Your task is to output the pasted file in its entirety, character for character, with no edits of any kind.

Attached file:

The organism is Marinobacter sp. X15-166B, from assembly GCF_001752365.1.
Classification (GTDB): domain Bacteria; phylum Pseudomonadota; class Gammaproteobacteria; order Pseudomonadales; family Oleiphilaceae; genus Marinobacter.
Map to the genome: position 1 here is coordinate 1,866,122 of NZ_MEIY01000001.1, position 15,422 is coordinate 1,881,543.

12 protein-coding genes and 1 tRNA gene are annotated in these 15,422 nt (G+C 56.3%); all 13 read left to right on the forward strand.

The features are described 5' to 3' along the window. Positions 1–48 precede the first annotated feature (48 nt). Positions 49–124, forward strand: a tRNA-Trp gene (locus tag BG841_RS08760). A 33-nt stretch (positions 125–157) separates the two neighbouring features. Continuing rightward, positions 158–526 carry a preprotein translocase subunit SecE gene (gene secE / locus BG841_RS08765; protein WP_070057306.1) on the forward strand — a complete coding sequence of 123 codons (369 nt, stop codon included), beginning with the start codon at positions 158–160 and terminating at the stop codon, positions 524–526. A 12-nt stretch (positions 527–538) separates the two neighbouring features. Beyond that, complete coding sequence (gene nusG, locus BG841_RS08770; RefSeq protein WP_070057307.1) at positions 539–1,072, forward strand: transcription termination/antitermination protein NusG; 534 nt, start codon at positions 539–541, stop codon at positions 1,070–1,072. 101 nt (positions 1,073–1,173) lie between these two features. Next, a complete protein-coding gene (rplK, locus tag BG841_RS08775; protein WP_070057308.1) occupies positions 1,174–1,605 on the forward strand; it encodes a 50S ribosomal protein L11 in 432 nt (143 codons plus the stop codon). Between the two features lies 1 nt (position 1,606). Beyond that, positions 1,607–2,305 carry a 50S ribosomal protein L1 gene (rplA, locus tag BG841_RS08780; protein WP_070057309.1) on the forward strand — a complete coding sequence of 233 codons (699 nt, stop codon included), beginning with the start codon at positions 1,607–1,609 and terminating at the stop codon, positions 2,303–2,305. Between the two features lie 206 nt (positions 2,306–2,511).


The organism is Marinobacter sp. X15-166B, from assembly GCF_001752365.1.
Classification (GTDB): domain Bacteria; phylum Pseudomonadota; class Gammaproteobacteria; order Pseudomonadales; family Oleiphilaceae; genus Marinobacter.
Map to the genome: position 1 here is coordinate 1,866,122 of NZ_MEIY01000001.1, position 15,422 is coordinate 1,881,543.

12 protein-coding genes and 1 tRNA gene are annotated in these 15,422 nt (G+C 56.3%); all 13 read left to right on the forward strand.

The features are described 5' to 3' along the window. Positions 1–48 precede the first annotated feature (48 nt). Positions 49–124, forward strand: a tRNA-Trp gene (locus tag BG841_RS08760). A 33-nt stretch (positions 125–157) separates the two neighbouring features. Continuing rightward, positions 158–526 carry a preprotein translocase subunit SecE gene (gene secE / locus BG841_RS08765; protein WP_070057306.1) on the forward strand — a complete coding sequence of 123 codons (369 nt, stop codon included), beginning with the start codon at positions 158–160 and terminating at the stop codon, positions 524–526. A 12-nt stretch (positions 527–538) separates the two neighbouring features. Beyond that, complete coding sequence (gene nusG, locus BG841_RS08770; RefSeq protein WP_070057307.1) at positions 539–1,072, forward strand: transcription termination/antitermination protein NusG; 534 nt, start codon at positions 539–541, stop codon at positions 1,070–1,072. 101 nt (positions 1,073–1,173) lie between these two features. Next, a complete protein-coding gene (rplK, locus tag BG841_RS08775; protein WP_070057308.1) occupies positions 1,174–1,605 on the forward strand; it encodes a 50S ribosomal protein L11 in 432 nt (143 codons plus the stop codon). Between the two features lies 1 nt (position 1,606). Beyond that, positions 1,607–2,305 carry a 50S ribosomal protein L1 gene (rplA, locus tag BG841_RS08780; protein WP_070057309.1) on the forward strand — a complete coding sequence of 233 codons (699 nt, stop codon included), beginning with the start codon at positions 1,607–1,609 and terminating at the stop codon, positions 2,303–2,305. Between the two features lie 206 nt (positions 2,306–2,511).